Peaches belonged to one of her patients. When the patient passed, Peaches went to live with the patient’s son. But the son already had three other dogs (two of them big), and uncountable numbers of little grandchildren running around the place. It wasn’t an ideal situation for a new little dog, so Peaches whipped out his laptop (everybody has one these days, don’t they) and sent us an email asking if he could come stay with us. And, here he is.

The situation with Annie is much the same, but the story is not yet over. Her owner was on hospice, but wasn’t ready to give up Annie, so she is still there as his companion. Someday we may get an email from her, too.

Training Schedule

I’m doing a half marathon at Duke City, now just two weeks away. This will be a group affair: my wife, who walks, and her walking buddy will be doing it as will my oldest daughter. It feels like a group effort even though we may not see each other after the start. Just knowing they are out there somewhere means I’m not doing it alone. You may well ask how one could feel alone when in the midst of all those thousands of people, and I can’t answer except to say that you can.

I’m still serious about how I perform despite being as slow as I have become. I’m not going to win. I probably won’t even win my age group, although I’ll come a lot closer, but my time and performance are still important. So, like most serious runners, I have a training schedule that I am trying to follow. It’s like most such schedules: shorter runs during the week; longer runs on the weekend; background runs a few months ago; more speed oriented more recently; extensions to longer mileage on the weekends. Pretty standard.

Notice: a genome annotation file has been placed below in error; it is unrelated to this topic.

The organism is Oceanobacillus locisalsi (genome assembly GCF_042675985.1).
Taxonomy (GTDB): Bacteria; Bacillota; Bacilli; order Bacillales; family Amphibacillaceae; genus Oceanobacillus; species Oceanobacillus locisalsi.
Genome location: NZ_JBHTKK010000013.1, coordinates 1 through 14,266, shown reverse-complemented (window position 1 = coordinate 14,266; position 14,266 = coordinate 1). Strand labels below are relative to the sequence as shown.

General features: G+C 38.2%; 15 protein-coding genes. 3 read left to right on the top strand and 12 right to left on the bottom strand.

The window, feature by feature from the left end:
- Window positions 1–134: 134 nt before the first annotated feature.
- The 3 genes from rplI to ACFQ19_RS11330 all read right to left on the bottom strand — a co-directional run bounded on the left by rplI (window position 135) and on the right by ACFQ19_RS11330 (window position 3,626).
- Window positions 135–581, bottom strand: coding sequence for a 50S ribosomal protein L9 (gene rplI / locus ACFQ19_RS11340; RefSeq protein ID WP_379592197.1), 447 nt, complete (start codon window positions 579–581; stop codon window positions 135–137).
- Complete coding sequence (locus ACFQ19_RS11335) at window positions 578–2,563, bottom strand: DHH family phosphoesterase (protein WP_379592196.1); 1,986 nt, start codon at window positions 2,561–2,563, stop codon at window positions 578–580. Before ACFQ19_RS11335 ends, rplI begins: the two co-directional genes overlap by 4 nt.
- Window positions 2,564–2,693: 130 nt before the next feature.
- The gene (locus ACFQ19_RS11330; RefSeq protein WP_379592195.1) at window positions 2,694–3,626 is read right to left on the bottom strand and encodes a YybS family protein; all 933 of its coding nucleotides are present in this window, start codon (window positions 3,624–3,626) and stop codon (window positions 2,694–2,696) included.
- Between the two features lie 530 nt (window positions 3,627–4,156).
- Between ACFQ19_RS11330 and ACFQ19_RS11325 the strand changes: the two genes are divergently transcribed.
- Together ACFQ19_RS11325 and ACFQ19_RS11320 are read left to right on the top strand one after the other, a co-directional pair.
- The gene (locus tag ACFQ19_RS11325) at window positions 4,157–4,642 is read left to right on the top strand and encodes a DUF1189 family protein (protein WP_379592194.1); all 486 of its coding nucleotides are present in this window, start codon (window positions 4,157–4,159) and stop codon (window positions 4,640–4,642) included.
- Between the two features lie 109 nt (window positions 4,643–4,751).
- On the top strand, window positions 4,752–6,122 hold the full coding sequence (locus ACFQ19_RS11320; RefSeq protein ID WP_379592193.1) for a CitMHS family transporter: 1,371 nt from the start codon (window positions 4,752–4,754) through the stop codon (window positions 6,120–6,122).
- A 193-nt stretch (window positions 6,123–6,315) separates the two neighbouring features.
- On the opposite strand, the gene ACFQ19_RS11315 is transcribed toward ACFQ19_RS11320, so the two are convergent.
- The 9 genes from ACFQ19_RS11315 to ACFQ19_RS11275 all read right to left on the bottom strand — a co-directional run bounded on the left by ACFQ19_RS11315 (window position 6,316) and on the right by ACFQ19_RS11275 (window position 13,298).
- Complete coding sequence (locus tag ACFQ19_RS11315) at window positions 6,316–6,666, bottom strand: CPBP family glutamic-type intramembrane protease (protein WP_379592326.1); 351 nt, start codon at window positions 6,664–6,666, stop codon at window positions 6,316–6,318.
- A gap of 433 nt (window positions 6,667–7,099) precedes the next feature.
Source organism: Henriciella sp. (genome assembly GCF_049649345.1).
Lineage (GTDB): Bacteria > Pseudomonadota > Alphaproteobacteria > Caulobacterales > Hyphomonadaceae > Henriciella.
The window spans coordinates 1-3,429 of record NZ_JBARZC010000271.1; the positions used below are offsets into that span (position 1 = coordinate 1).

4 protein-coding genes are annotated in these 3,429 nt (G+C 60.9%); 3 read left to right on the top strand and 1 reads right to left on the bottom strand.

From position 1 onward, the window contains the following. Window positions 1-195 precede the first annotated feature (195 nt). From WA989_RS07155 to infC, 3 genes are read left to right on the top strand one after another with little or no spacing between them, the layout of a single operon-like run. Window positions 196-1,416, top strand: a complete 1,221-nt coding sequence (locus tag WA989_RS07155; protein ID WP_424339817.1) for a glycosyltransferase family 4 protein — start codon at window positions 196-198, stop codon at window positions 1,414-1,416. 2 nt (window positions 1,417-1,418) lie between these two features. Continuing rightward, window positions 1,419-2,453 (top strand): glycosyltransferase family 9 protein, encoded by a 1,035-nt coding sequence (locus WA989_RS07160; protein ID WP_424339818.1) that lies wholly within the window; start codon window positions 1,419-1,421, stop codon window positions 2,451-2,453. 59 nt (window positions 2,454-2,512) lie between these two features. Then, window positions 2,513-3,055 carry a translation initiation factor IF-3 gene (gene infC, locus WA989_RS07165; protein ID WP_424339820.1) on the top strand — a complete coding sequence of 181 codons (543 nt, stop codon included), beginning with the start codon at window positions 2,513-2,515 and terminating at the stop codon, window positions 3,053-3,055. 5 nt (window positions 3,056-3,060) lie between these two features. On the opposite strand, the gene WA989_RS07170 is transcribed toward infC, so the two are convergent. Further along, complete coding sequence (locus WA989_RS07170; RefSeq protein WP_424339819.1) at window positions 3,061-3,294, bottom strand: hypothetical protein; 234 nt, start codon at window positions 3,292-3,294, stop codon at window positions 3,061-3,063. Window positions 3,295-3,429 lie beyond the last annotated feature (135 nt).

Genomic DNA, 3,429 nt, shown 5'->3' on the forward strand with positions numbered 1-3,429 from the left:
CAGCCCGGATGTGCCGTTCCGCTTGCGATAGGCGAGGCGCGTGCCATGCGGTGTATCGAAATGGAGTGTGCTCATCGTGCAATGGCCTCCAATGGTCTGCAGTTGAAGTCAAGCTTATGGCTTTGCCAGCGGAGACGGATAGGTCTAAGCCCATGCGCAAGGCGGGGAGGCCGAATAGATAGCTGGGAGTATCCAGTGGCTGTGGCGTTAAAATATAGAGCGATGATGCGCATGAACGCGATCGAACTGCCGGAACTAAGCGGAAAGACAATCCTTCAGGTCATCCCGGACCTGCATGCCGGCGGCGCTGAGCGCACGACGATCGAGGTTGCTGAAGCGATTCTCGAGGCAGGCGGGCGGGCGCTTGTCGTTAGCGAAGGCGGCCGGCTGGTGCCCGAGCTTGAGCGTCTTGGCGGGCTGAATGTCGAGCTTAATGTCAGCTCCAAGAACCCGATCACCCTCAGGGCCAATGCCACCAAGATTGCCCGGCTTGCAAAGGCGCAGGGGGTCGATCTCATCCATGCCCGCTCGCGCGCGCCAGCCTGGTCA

One of the things the running mags and books don’t talk about much is what to do when the plan doesn’t work. Last Saturday, I went out to run 18km (16km=10mi, so 18 is 11.25). I had had a flu shot on Friday, but felt no after effects and I expected no problems. I had been extending 2km each week (I’ve omitted mention of rest weeks, but I do know about them), and my experience was pretty uniform: the additional 2km felt pretty bad, but the next week it was fine. Last week’s run didn’t work that way. At the beginning, I felt good. By 8km (5mi) I was minutes ahead of schedule. I was still well ahead at 9km, the turn around point. By 14km I was right on schedule. By 15, I was out of gas and could not continue running. Walking back to where I started was a major disappointment. I took that failure badly, and it took much of the week to get over it.

What do you do to recover from a failure like that? How do you get back on track? My approach to that is to repeat the week. The previous week wasn’t completely lost. I did cover the distance, just not as fast as I had hoped. So, I did it again this week. Busy and stressful week at work, and I missed one of the mid-week runs. But, this morning I felt good. Back down by the river because it’s the first weekend of Balloon Fiesta and they usually fly along the river–500 balloons in the air at once is quite a sight. Unfortunately, they go where the wind takes them, and today the wind took them elsewhere, so no low flying balloons overhead. Much of the run was like last week. At 9km I was way ahead of schedule. By 14km I was right on time, having slowed down and burned through those minutes I had banked in the early going. But, this time I didn’t run out of gas at 15 and successfully finished the planned 18km. I’m still unhappy about last week’s failure, but this week’s success has improved my mood. On to the race.